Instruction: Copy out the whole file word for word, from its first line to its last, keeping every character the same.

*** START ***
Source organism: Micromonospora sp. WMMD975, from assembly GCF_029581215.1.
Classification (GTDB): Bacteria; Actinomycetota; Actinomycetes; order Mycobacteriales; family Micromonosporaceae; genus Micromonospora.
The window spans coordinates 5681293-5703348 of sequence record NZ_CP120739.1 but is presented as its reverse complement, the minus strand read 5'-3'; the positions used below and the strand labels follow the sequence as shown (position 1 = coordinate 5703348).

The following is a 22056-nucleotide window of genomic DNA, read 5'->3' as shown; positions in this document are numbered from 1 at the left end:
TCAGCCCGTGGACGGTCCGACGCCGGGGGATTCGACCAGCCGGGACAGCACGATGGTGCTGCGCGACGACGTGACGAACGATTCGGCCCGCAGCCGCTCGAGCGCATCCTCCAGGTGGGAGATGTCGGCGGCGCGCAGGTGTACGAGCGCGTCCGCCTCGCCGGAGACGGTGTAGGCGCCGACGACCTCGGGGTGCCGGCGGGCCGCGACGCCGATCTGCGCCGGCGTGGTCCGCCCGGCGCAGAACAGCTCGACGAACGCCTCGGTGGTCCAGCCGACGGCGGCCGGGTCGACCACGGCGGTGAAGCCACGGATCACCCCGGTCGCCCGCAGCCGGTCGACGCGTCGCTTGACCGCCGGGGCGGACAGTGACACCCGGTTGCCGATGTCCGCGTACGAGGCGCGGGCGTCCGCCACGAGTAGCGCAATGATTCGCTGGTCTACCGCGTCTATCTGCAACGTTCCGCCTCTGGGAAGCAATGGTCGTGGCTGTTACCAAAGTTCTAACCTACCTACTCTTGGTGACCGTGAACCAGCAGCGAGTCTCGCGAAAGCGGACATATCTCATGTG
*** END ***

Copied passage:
Source organism: Micromonospora sp. WMMD975, from assembly GCF_029581215.1.
Classification (GTDB): Bacteria; Actinomycetota; Actinomycetes; order Mycobacteriales; family Micromonosporaceae; genus Micromonospora.
The window spans coordinates 5681293-5703348 of sequence record NZ_CP120739.1 but is presented as its reverse complement, the minus strand read 5'-3'; the positions used below and the strand labels follow the sequence as shown (position 1 = coordinate 5703348).

The following is a 22056-nucleotide window of genomic DNA, read 5'->3' as shown; positions in this document are numbered from 1 at the left end:
TCAGCCCGTGGACGGTCCGACGCCGGGGGATTCGACCAGCCGGGACAGCACGATGGTGCTGCGCGACGACGTGACGAACGATTCGGCCCGCAGCCGCTCGAGCGCATCCTCCAGGTGGGAGATGTCGGCGGCGCGCAGGTGTACGAGCGCGTCCGCCTCGCCGGAGACGGTGTAGGCGCCGACGACCTCGGGGTGCCGGCGGGCCGCGACGCCGATCTGCGCCGGCGTGGTCCGCCCGGCGCAGAACAGCTCGACGAACGCCTCGGTGGTCCAGCCGACGGCGGCCGGGTCGACCACGGCGGTGAAGCCACGGATCACCCCGGTCGCCCGCAGCCGGTCGACGCGTCGCTTGACCGCCGGGGCGGACAGTGACACCCGGTTGCCGATGTCCGCGTACGAGGCGCGGGCGTCCGCCACGAGTAGCGCAATGATTCGCTGGTCTACCGCGTCTATCTGCAACGTTCCGCCTCTGGGAAGCAATGGTCGTGGCTGTTACCAAAGTTCTAACCTACCTACTCTTGGTGACCGTGAACCAGCAGCGAGTCTCGCGAAAGCGGACATATCTCATGTG